MURMANSK – A public hearing last week in the militarily Murmansk Region closed nuclear city of Snezhnogorsk summed up the chemical and radiological impacts associated with offloading spent nuclear fuel from one of Northwest Russia’s most notorious radiological hazards – the Lepse nuclear service ship.
But because local authorities wouldn’t allow Bellona Murmansk to attend the hearings, it’s an open question as to how public the discussions actually were. It’s also questionable as to how accurate they could have been without Bellona Murmansk’s participation.
Since 1994, Bellona Murmansk has been the foremost authority in Russia on the Lepse and its radioactive cargo. The organization was the first to arrange public hearings on the fate of the vessel, and spearheaded years of technical discussions on how to safely dismantle the ship, which was one of Northwest Russia’s most dangerous nuclear legacies.
The Lespe, offloaded and reloaded nuclear fuel for Russia’s icebreaker fleet at sea between 1961 and 1988. It was finally decommissioned that year, but spent 24 years at dockside at the Atomflot icebreaker port in densely populated Murmansk burdened with its lethal load awaiting dismantlement.
Through the efforts of Bellona Murmansk, Bellona’s Oslo offices and numerous international funders, the ship was finally moved in 2012 to the Nerpa shipyard.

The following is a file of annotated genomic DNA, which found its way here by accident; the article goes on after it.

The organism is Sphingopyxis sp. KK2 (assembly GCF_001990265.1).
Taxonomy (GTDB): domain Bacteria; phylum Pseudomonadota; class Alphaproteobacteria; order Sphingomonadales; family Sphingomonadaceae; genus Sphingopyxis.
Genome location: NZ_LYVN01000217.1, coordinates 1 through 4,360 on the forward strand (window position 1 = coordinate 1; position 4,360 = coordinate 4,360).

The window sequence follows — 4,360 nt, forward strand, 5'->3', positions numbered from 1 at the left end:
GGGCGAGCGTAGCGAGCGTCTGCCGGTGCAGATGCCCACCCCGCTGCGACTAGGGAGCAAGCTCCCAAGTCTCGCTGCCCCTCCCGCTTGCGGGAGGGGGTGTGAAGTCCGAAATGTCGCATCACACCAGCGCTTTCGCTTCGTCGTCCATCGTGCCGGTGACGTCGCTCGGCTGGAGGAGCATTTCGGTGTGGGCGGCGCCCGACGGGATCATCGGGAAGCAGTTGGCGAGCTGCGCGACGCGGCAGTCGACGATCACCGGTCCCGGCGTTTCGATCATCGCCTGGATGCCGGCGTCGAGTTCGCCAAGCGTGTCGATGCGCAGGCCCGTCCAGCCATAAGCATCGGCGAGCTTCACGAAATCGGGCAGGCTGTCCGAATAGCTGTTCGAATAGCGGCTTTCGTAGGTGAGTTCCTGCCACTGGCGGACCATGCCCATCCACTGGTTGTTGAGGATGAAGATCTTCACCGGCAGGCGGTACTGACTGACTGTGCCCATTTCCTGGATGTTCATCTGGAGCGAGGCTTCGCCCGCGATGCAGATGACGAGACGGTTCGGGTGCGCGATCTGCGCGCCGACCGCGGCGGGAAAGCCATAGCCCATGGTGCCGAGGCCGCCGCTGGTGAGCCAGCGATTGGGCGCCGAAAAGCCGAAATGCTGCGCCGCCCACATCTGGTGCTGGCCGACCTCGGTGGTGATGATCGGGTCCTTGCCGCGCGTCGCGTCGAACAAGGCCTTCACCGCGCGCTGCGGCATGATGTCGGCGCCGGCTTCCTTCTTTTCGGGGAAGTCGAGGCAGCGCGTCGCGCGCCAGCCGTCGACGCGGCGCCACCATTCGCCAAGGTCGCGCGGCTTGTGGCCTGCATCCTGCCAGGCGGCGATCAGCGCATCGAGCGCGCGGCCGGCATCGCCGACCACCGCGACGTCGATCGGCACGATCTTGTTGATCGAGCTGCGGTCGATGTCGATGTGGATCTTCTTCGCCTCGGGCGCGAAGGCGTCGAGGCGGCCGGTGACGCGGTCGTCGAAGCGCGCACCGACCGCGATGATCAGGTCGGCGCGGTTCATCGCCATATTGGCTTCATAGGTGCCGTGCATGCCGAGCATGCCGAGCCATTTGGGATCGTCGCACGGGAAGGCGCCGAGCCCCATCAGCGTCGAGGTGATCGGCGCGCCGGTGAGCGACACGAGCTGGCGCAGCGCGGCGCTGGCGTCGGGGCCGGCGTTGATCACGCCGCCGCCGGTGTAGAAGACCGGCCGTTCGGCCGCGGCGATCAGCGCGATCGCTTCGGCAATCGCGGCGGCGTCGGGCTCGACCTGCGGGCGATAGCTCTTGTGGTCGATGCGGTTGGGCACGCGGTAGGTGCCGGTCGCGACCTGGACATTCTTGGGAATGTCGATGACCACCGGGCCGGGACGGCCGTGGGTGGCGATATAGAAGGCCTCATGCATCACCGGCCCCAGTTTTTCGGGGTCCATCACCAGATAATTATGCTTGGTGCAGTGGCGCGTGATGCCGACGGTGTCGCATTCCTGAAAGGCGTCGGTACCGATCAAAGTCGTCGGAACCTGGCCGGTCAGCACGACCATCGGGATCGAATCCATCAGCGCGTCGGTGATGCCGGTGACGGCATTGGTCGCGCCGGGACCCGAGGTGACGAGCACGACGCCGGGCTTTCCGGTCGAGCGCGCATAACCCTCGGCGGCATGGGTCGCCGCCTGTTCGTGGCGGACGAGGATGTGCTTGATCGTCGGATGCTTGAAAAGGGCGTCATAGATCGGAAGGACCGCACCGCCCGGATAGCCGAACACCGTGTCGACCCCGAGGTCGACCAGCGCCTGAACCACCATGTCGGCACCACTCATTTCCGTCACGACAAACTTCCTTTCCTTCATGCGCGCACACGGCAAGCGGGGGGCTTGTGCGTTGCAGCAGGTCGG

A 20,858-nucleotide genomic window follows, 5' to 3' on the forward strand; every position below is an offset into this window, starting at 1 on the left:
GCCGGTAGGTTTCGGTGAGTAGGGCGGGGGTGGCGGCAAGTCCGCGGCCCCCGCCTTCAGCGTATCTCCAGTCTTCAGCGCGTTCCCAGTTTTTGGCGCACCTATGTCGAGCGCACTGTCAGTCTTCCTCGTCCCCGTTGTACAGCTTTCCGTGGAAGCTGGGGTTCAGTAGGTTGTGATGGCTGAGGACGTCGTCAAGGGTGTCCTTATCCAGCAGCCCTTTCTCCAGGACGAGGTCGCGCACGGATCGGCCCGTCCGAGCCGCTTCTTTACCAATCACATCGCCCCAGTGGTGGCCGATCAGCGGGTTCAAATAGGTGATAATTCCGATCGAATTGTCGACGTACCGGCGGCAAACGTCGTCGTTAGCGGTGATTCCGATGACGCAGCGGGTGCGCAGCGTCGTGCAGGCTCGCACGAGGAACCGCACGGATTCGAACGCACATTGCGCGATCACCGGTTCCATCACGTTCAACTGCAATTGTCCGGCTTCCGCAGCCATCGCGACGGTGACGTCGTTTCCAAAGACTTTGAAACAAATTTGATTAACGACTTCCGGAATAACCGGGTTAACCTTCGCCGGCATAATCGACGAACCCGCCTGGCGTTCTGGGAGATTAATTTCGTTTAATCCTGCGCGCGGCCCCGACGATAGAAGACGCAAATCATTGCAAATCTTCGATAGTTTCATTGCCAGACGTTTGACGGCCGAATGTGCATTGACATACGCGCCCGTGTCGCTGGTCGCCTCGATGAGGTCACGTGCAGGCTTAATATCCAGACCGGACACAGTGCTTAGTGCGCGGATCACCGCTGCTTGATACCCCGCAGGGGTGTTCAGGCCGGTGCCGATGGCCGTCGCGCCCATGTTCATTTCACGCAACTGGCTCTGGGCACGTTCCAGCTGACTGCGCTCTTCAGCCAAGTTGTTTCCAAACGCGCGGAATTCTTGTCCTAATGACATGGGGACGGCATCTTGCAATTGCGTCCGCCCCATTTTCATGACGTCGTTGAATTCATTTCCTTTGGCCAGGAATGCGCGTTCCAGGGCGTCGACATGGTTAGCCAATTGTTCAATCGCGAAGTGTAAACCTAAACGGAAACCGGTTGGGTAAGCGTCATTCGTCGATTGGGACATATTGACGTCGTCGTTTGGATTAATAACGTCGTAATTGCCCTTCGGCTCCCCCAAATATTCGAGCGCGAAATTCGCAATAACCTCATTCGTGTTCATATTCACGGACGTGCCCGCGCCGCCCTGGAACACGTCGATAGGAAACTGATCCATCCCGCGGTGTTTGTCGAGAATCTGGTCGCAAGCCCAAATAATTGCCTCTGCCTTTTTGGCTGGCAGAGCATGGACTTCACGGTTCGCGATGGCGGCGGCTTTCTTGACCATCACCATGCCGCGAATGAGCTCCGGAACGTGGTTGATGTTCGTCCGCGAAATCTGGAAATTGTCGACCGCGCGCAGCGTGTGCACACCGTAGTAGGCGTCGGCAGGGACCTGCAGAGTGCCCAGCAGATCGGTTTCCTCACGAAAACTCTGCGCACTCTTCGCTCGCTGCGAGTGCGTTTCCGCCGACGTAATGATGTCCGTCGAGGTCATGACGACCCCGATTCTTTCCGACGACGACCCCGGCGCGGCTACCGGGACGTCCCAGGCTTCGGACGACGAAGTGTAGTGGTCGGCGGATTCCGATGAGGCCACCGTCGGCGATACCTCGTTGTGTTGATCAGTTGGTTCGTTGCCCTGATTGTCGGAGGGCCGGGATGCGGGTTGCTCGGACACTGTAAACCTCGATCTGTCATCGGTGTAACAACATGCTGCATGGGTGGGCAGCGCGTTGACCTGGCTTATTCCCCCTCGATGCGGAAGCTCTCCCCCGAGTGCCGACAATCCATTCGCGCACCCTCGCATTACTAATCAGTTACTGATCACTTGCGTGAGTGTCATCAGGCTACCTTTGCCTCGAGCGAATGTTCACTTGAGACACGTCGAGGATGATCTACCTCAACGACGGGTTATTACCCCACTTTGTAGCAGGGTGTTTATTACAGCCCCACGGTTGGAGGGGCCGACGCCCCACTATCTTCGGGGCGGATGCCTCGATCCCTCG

Upon arrival, the vessel was again docked for two years while drydock space was negotiated for its dismantlement.
So why keep Bellona Murmansk out of last week’s hearings?
In March, Bellona Murmansk was listed as a “foreign agent” by the Russian Justice Ministry under Russia’s harsh 2012 NGO law. On October 12, it was forced to disband as a Russian NGO. The group is now rearranging its structure under a new bureaucratic aegis that will allow it to continue its work.
Authorities insist hearings were legally open
Last week’s hearing drew some 70 residents of the closed city, meaning out-of-towners would have had to apply to enter the city months in advance.
“We understand that all documents for the project have long passed government environmental impact studies, and received positive conclusions, but the law [on environmental impact studies] doesn’t carry a prohibitive character,” Sergei Zhavoronkin, secretary for the Public Council on the Safe Use of Atomic energy for the Murmansk Region, told Bellona.
“Therefore, we tried to observe al procedures as they are described in the law on public hearings,” said Zhavorokin who was present in the closed city for the talks, and whose council organized them.
According to the announcement for the hearings published in the regional newspaper Murmansk Vestnik, public hearings on the official environmental impact study were conducted in accordance with Russia’s federal law demanding such hearings be widely accessible.
Photo: Andrey Ponomarenko
Materials from the impact study were furnished for public viewing in both in Snezhnogorsk, and in Murmansk aboard the decommissioned nuclear icebreaker Lenin, which has become a public museum since its decommissioning.
Workers on the Lenin told Bellona there was little activity to suggest anyone had come to view the materials from the Lepse environmental impact study. The daily log of visitors aboard the vessel showed only two people had viewed them within two days of the public hearing – and both of them were employees of Bellona Murmansk.